Alveolar epithelium, especially type II pneumocytes, are oxidant resistant cells in vitro and in vivo.31,32 Type II pneumocyte cells express high levels of catalase constitutively and they scavenge exogenous hydrogen peroxide mainly by a catalase dependent mechanism in vitro.10,33 On the other hand, because of the high Km of catalase towards hydrogen peroxide, other mechanisms are probably needed to protect the alveolar epithelium during persistent oxidant stress in vivo. The findings of the present study suggest that Prxs V and VI, at least, may explain part of this resistance. Given that alveolar and bronchial epithelial cells change in culture,7,33 cultured cells cannot be directly used in the assessment of the antioxidant defence of the lung. We have shown that cultured alveolar epithelial cells, as well as bronchial epithelial cells and pleural mesothelial cells, express all members of the Prx family, so these cells may also be used to investigate the regulation of Prxs in human lung.
Alveolar macrophages are more resistant than neutrophils and have a longer half life; both of these factors may be partly associated with intracellular antioxidant defence. Human macrophages and monocytes contain multiple antioxidant mechanisms; they have a higher glutathione content than neutrophils34 and they scavenge hydrogen peroxide mainly by a catalase dependent pathway, but again part of the hydrogen peroxide consumption may be associated with pathways other than catalase or glutathione reductase.35,36 We found that Prxs I, III, and V were at least moderately expressed in alveolar macrophages in most cases, suggesting their importance in protecting alveolar macrophages against oxidant stress.
The expression of Prxs I, III, V, and VI in macrophages and/or type II pneumocytes of control lung biopsy specimens suggests that these enzymes have constitutive activity in the human lung. On the other hand, at least some of these proteins may be induced by oxidants and cytokines mediated by transcription factors such as NF-κB.16 The biopsy specimens were taken from non-smokers with normal lung histopathology. However, all subjects had been anaesthetised and ventilated with elevated oxygen tension, so induction of these enzymes cannot be completely excluded. Induction of Prxs may theoretically also occur during bronchoscopy, so caution is required in interpreting the levels of various Prxs in healthy human lung tissue and BAL fluid. Furthermore, the activity of Prxs is regulated both at the expressional and protein levels.20 Prxs are capable of forming heterodimers and homodimers, both of which also modulate their activity.20
We used sarcoidosis as a model to investigate the regulation of Prxs in human lung tissue in vivo since the parenchyma in pulmonary sarcoidosis contains widespread inflammation, typical granulomas, but well preserved lung structure with a good prognosis. Previous studies have shown that one of the most important AOEs, MnSOD, which is induced by inflammatory cytokines,4 is increased in the macrophages and granulomas of pulmonary sarcoidosis.6 A recent study also showed induction of Trx in the BAL fluid of patients with sarcoidosis.17 In addition to MnSOD and Trx, high reactivities of Prxs I and III in granulomas and alveolar macrophages from patients with sarcoidosis, together with the possible induction of Prx II and III in the cells of the BAL fluid, suggest that many antioxidant mechanisms contribute to the protection of human lung against the oxidant stress in granulomatous lung diseases. It remains unclear whether induction or downregulation of these proteins plays a significant role in the progression of these lung disorders.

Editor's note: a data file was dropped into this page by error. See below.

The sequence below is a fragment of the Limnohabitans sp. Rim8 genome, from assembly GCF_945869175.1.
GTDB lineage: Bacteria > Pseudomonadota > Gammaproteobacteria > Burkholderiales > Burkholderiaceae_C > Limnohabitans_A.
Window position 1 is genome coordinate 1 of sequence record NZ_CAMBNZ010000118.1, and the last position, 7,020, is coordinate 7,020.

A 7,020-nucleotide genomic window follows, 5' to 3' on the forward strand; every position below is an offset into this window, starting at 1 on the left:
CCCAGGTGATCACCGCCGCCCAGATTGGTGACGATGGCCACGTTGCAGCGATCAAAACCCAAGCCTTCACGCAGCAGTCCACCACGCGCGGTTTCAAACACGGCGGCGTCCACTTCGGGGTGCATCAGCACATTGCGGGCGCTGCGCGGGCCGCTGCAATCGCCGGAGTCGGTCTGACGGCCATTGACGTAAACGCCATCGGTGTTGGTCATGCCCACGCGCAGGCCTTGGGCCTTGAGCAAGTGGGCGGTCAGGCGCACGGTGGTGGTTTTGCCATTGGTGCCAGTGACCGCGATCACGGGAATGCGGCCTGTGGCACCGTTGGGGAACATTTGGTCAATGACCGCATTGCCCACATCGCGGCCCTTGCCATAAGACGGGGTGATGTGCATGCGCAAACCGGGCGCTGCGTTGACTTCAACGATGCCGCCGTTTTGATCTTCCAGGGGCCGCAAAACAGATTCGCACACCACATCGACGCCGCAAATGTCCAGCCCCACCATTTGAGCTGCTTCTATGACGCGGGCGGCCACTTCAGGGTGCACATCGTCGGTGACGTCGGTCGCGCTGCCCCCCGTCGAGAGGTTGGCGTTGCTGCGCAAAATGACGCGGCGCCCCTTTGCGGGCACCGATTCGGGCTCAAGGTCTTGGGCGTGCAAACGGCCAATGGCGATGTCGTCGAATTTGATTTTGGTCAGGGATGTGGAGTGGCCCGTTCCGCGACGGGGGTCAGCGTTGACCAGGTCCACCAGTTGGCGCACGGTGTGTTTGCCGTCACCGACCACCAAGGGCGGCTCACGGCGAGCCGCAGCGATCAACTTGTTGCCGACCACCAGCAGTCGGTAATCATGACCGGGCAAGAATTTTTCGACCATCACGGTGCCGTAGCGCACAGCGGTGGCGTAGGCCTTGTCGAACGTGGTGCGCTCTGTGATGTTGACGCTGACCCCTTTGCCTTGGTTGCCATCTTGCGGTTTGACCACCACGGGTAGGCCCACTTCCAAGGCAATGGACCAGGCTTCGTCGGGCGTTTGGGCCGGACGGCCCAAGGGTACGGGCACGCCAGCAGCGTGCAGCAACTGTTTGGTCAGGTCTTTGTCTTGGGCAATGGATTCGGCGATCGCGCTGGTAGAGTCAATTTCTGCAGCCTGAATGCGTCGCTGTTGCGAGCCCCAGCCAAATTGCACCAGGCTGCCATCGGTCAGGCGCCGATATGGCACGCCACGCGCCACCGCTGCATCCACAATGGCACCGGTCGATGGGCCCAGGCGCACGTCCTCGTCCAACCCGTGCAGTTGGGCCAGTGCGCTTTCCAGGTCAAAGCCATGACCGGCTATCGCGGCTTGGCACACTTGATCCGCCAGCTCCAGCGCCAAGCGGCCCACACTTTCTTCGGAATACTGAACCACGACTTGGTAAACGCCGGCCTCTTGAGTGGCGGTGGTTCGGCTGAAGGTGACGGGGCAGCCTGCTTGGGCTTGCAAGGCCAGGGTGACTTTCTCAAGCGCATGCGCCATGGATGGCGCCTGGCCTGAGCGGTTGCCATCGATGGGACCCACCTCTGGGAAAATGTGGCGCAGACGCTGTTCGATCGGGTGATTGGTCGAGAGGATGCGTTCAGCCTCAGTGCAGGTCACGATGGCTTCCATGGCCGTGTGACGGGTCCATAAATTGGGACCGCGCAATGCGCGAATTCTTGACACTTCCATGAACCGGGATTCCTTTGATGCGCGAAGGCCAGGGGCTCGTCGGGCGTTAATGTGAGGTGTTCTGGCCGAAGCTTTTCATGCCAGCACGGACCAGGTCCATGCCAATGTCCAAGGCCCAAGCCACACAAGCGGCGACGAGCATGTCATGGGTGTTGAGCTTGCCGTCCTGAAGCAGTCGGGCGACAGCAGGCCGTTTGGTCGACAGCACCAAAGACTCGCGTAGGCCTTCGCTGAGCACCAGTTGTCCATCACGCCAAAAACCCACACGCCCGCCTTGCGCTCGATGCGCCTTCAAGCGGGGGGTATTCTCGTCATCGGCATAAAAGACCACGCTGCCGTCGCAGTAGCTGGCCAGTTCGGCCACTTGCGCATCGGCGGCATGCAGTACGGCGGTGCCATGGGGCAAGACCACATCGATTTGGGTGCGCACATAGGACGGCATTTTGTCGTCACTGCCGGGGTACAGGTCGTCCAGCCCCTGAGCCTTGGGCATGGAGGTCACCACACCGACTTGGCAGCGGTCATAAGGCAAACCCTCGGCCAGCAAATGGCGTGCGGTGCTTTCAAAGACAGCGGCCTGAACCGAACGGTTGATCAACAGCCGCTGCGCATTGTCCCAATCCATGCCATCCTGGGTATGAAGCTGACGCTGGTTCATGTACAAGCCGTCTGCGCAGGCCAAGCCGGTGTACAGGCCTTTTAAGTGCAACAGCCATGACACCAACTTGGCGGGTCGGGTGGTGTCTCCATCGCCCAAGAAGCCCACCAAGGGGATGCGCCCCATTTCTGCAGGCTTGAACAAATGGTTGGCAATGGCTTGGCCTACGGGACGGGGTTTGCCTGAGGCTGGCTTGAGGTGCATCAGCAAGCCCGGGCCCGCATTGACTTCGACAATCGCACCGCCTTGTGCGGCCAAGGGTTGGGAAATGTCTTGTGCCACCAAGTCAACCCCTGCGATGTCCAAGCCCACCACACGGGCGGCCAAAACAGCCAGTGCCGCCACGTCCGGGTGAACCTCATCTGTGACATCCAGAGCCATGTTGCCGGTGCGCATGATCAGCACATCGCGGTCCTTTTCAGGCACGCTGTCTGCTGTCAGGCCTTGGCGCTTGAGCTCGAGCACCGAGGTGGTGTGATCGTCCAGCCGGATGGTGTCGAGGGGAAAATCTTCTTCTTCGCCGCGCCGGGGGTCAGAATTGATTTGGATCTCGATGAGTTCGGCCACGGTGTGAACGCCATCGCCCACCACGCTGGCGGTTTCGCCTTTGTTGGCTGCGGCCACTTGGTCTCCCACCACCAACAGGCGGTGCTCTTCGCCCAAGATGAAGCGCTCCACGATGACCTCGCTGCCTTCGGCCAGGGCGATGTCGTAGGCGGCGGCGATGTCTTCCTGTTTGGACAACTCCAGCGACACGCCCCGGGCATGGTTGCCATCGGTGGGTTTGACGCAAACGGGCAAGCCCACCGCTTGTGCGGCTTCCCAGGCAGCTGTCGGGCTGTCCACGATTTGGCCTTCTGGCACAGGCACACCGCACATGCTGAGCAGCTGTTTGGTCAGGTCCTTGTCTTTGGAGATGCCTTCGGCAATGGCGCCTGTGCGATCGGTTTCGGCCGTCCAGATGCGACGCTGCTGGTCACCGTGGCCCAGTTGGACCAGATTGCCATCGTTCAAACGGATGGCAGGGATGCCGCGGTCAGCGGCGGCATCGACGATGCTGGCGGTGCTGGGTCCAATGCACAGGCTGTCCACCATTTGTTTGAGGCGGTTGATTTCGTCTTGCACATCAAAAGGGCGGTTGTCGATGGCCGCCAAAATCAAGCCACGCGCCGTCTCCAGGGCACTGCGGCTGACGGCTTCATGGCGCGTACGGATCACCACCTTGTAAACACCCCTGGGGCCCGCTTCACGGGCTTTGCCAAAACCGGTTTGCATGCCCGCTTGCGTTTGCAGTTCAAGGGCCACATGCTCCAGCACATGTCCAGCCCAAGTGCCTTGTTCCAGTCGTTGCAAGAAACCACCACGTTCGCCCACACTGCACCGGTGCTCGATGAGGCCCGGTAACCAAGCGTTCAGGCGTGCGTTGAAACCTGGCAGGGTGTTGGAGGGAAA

In conclusion, human lung cells express all six Prxs so far reported in a cell specific manner. The expression of several members of the Prx family was very similar in control lung tissue and parenchymal tissue of sarcoidosis, suggesting the importance of Prxs in the primary oxidant resistance of human lung. High expression of Prxs I and III in granulomas and alveolar macrophages and Prx V in the bronchial and alveolar epithelium of patients with sarcoidosis may also have important effects against the progression of this disease. Further studies will be necessary to evaluate the relative importance of various antioxidant mechanisms and these newly characterised proteins in human lung and lung diseases.
The authors acknowledge the technical assistance of Manu Tuovinen and Raija Sirviö. This work has been partly supported by the Finnish Antituberculosis Association Foundation, Juselius Foundation and Cancer Society of Finland.
If you wish to reuse any or all of this article please use the link below which will take you to the Copyright Clearance Center’s RightsLink service. You will be able to get a quick price and instant permission to reuse the content in many different ways.